This week marks the beginning of the seventh year of Derech Tzofeh. To celebrate, we are honored to have a guest d’var Torah from Rabbi Josh Feigelson, the dean of students at The University of Chicago Divinity School. Rabbi Feigelson is an Eagle Scout and a former national chief of the Order of the Arrow.
One of the most important lessons I learned in Scouting was how to be myself while also being part of a group. The Scout Oath and Law are things we say about ourselves as individuals: Each of us strives to be trustworthy, loyal, helpful, and so on. We don’t talk about “we” as Scouts—it’s up to us alone to be responsible for our actions.
But at the same time, Scouting is really also all about living and working together as a community: in our dens and patrols, in our packs and troops, and beyond that in the broader brotherhood of Scouting. When we work together with other Scouts in our units, it isn’t just about us as individuals. We’re responsible for one another too.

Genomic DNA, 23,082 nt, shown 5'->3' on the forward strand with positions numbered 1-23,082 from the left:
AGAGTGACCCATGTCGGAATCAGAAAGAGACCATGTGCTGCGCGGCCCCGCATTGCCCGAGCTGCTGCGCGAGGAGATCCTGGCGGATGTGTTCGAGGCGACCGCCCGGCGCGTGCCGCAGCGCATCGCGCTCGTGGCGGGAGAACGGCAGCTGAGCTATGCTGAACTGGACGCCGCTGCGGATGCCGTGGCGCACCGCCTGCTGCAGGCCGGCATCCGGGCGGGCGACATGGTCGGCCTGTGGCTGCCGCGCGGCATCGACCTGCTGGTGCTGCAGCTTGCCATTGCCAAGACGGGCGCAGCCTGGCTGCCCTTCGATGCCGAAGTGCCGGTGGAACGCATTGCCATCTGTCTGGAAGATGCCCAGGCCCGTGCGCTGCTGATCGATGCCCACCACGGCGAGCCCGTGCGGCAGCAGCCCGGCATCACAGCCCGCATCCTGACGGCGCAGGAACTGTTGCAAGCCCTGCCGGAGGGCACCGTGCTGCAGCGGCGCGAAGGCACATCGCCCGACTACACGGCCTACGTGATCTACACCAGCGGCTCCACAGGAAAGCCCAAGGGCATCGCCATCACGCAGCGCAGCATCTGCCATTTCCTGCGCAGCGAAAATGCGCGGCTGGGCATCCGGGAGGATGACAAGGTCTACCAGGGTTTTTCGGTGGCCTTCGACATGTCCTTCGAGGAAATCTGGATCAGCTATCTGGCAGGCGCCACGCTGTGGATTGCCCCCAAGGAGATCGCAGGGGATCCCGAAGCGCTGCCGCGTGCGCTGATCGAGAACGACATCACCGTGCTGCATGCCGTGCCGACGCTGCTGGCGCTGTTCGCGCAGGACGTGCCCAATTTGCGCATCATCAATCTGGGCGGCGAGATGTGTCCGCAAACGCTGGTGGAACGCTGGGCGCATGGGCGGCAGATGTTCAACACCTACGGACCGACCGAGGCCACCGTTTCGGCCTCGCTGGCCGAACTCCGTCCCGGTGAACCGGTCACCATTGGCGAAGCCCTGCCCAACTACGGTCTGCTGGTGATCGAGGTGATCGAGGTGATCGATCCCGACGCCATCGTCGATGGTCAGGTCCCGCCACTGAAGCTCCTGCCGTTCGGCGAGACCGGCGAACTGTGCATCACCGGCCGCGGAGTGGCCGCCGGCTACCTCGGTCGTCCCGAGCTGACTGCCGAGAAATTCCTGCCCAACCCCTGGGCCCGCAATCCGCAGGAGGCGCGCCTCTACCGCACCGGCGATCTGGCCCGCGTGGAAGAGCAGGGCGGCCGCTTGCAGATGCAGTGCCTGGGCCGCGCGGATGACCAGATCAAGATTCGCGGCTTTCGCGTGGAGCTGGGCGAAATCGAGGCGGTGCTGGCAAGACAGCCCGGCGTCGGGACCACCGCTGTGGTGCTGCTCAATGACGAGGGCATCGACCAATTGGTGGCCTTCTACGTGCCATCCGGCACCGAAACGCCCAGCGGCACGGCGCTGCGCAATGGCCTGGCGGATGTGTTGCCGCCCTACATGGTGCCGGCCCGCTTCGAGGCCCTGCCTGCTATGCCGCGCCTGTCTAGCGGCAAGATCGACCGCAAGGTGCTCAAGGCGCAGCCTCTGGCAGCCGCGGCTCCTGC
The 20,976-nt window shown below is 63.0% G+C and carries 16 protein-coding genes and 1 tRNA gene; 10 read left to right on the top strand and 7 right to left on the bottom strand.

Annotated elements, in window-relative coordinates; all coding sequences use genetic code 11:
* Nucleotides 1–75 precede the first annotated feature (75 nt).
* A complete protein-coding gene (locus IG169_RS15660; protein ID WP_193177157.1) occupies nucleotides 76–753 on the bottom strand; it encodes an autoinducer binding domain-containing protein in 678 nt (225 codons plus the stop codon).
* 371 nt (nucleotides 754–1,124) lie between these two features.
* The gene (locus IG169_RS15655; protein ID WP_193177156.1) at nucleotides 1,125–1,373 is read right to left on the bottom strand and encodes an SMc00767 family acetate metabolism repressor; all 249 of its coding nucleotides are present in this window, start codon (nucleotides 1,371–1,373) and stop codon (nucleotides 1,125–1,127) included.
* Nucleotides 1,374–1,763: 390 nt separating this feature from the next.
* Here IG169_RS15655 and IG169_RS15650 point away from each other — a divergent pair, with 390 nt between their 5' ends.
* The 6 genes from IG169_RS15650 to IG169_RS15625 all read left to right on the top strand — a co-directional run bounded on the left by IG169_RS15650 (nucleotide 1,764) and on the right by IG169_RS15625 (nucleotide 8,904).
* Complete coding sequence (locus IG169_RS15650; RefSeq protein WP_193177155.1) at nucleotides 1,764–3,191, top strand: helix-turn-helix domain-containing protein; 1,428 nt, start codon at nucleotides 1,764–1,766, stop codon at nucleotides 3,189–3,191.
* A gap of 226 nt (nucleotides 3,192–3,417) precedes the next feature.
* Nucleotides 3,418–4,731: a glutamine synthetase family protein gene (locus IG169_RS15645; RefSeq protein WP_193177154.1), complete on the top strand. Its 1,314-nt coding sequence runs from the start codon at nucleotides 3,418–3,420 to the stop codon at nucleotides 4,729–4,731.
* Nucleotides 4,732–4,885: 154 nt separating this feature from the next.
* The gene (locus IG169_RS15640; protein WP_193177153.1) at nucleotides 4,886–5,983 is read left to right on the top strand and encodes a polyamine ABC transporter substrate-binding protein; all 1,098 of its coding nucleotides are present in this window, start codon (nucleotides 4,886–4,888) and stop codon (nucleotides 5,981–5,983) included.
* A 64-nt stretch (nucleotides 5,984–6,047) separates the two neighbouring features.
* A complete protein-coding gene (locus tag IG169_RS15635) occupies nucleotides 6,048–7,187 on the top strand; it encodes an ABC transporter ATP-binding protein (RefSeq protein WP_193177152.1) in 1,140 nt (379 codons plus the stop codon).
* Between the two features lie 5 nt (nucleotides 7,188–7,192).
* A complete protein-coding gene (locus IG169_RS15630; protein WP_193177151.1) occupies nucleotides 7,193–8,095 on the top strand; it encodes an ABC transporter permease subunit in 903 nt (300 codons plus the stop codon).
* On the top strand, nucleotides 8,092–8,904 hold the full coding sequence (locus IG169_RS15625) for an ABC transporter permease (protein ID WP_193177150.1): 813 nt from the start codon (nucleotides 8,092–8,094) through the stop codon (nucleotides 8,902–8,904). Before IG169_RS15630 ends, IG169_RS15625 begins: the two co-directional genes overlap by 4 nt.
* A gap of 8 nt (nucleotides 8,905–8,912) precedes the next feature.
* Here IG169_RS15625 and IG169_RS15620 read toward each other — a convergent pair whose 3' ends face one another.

As the Israelites prepare to receive the Torah in Parshat Yitro, they are unusually united. As they come to Mount Sinai this week, the Torah relates vayichan sham Yisrael neged ha-Har: And Israel encamped there before the mountain. Rashi notes that Israel is referred to in the singular, and interprets: “Israel encamped—like a single person with a single heart.”
The Israelites at this point were totally unified. While just last week we read—for the first time, but certainly not the last—about their complaining and bickering with Moses, this week we find that they have put aside their differences. They are ready to receive the Torah.
But when they do receive the Torah, no one hears the same thing: Everyone hears the voice of God in their own way. A midrash relates this idea: “Rabbi Levi said: The Holy One appeared to them as though He were a statue with faces on every side, so that though a thousand men might be looking at the statue, they would be led to believe that it was looking at each one of them.”
So while on the one hand the Israelites were totally unified, on the other each of them was also having a completely unique experience.
The truth is that we re-live that moment at Sinai just about every day: any time we’re trying to both be our unique self, hearing our own version of the voice of God, and at the same time we’re trying to be part of a relationship, a team, a patrol, and a community. Life is almost never about being either an individual or part of a larger unit; just about all the time, it’s about both.
Rabbi Josh Feigelson